5/4/2013 7:00 AM
By Paul Post New York Correspondent
MALTA, N.Y. — Suzanne Balet-Haight is a prime example of how dramatically agriculture can evolve while getting passed from one generation to the next.
Her mother, Maria, grew up on a Saratoga County, N.Y., dairy farm, a sister of William Peck whose work in bovine genetics is known worldwide.
Then Maria and her husband, Peter Balet, ran a vegetable farm where Suzanne grew up before going to SUNY Cobleskill and Cornell University, where she specialized in horticulture.
“I came back to the family farm and started my own business,” said Balet-Haight, owner of Balet Flowers & Design in Malta, N.Y. “I was fortunate. I didn’t have to pay for much right from the get-go. We had tractors, a tiller, property. Once you get started, you can produce a lot on a little bit of land.”
Today, with help from her husband, David, state director of the American Farmland Trust, she runs a thriving farm with two greenhouses and four acres of flowers under production. Her parents still live on the farm, too, and pitch in with a variety of duties.
Also, Suzanne and David have two young children, Andrew, 9, and Julia, 6.
“They both help out with weeding and potting up plants,” Suzanne said.
In addition, she has a team of eight dedicated Master Gardener employees who advise customers with whatever it is they’re trying to do. “If we don’t know something, we find it out,” Suzanne said.
The next two months, planting season, is her busiest time of year.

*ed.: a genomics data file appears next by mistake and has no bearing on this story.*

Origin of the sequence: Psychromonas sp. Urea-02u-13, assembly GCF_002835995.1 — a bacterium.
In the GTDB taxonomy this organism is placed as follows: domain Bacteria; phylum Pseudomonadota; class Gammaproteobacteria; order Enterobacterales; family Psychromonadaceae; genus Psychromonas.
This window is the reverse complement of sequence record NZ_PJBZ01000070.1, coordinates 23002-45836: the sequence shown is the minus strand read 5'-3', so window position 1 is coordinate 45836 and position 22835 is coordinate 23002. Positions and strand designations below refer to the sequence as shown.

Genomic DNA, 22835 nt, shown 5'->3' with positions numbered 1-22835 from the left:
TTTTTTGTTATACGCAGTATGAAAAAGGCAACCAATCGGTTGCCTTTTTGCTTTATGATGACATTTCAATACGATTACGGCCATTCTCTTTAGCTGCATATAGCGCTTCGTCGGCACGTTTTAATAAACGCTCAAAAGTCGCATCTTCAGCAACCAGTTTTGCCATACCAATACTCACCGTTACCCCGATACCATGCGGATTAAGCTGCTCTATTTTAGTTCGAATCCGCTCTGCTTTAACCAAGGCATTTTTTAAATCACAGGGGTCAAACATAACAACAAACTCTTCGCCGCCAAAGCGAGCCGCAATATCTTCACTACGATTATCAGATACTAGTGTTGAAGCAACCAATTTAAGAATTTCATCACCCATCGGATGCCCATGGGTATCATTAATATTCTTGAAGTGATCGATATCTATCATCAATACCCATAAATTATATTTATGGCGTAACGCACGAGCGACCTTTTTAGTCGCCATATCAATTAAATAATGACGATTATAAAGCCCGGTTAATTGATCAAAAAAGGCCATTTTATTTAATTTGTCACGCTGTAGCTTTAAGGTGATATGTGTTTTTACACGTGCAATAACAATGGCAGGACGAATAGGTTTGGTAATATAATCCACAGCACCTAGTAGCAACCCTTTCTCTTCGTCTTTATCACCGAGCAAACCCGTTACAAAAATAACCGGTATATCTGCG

Reflecting an artistic side to her talents, Suzanne’s business also features pottery — everything from plates, mugs and bowls to garden sculptures and pots to plant in.
At Christmas time, the farm hosts a holiday show with 10 to 12 local artisans, providing an opportunity for friends to enjoy the season. “It’s a neat get-together,” Suzanne said.
One of her biggest challenges is simply getting customers to visit the site, somewhat off the beaten path, about five miles south of Saratoga Springs, a major tourist destination with numerous other attractions that compete for people’s time and interest.
“Once they find us, they usually keep coming back,” Suzanne said. “You’re so close to town, but it feels like you’re in the country when you’re here.”
She and her husband are committed to protecting and promoting agricultural lifestyles not just locally, but throughout the state and globally, too. The Farmland Trust says that more than one acre of farmland is lost to development each minute of every day.
In New York state alone, 4,500 farms have been lost to real estate development since the 1980s and New York has three of the most threatened farming regions in the country — the Hudson Valley, where Suzanne and David’s farm is located, along with eastern Long Island and the Finger Lakes region.
The situation is especially pressing in Saratoga County, upstate New York’s fastest-growing county, the epicenter of a booming high-tech industry. Their farm is about six miles from GlobalFoundries’ huge new computer chip plant, with 2,000 employees, and plans are in the works for a second facility that would spur even more development by creating more than 1,000 additional jobs.
However, the Trust is partnering with other non-profits, such as Saratoga P.L.A.N. (Preserving Land and Nature) to obtain conservation easements and protect open space wherever they can.
“This is not a situation without hope,” David said.
The bright side for local farmers is Saratoga County’s proximity to a large population base that provides a market for their goods and produce. In addition to on-farm retail sales, Suzanne goes to three area farmers markets.
That’s how she got her start, by going with her mother to sell vegetables at the Saratoga Farmers Market, when it first opened in 1978. Now Suzanne and David are passing the family’s agriculture heritage on to their kids.
Andrew and Julia represent the next generation of local farmers, and there’s no telling what kinds of opportunities the future will bring them.